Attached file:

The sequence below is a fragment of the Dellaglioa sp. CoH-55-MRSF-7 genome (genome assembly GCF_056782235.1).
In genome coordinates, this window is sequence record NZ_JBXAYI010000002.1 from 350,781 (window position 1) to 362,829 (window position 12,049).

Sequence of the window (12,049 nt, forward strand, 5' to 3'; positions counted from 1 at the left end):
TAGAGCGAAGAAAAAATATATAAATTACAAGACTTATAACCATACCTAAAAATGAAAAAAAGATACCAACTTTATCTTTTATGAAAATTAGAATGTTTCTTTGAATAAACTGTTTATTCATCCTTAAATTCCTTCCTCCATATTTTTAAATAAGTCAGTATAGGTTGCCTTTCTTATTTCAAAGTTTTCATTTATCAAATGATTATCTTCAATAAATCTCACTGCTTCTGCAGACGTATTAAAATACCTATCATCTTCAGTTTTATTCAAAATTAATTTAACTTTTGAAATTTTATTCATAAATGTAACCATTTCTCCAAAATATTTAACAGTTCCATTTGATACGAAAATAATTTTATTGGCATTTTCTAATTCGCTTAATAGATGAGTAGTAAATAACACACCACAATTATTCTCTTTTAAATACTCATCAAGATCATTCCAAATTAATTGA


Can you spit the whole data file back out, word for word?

The sequence below is a fragment of the Dellaglioa sp. CoH-55-MRSF-7 genome (genome assembly GCF_056782235.1).
In genome coordinates, this window is sequence record NZ_JBXAYI010000002.1 from 350,781 (window position 1) to 362,829 (window position 12,049).

Sequence of the window (12,049 nt, forward strand, 5' to 3'; positions counted from 1 at the left end):
TAGAGCGAAGAAAAAATATATAAATTACAAGACTTATAACCATACCTAAAAATGAAAAAAAGATACCAACTTTATCTTTTATGAAAATTAGAATGTTTCTTTGAATAAACTGTTTATTCATCCTTAAATTCCTTCCTCCATATTTTTAAATAAGTCAGTATAGGTTGCCTTTCTTATTTCAAAGTTTTCATTTATCAAATGATTATCTTCAATAAATCTCACTGCTTCTGCAGACGTATTAAAATACCTATCATCTTCAGTTTTATTCAAAATTAATTTAACTTTTGAAATTTTATTCATAAATGTAACCATTTCTCCAAAATATTTAACAGTTCCATTTGATACGAAAATAATTTTATTGGCATTTTCTAATTCGCTTAATAGATGAGTAGTAAATAACACACCACAATTATTCTCTTTTAAATACTCATCAAGATCATTCCAAATTAATTGA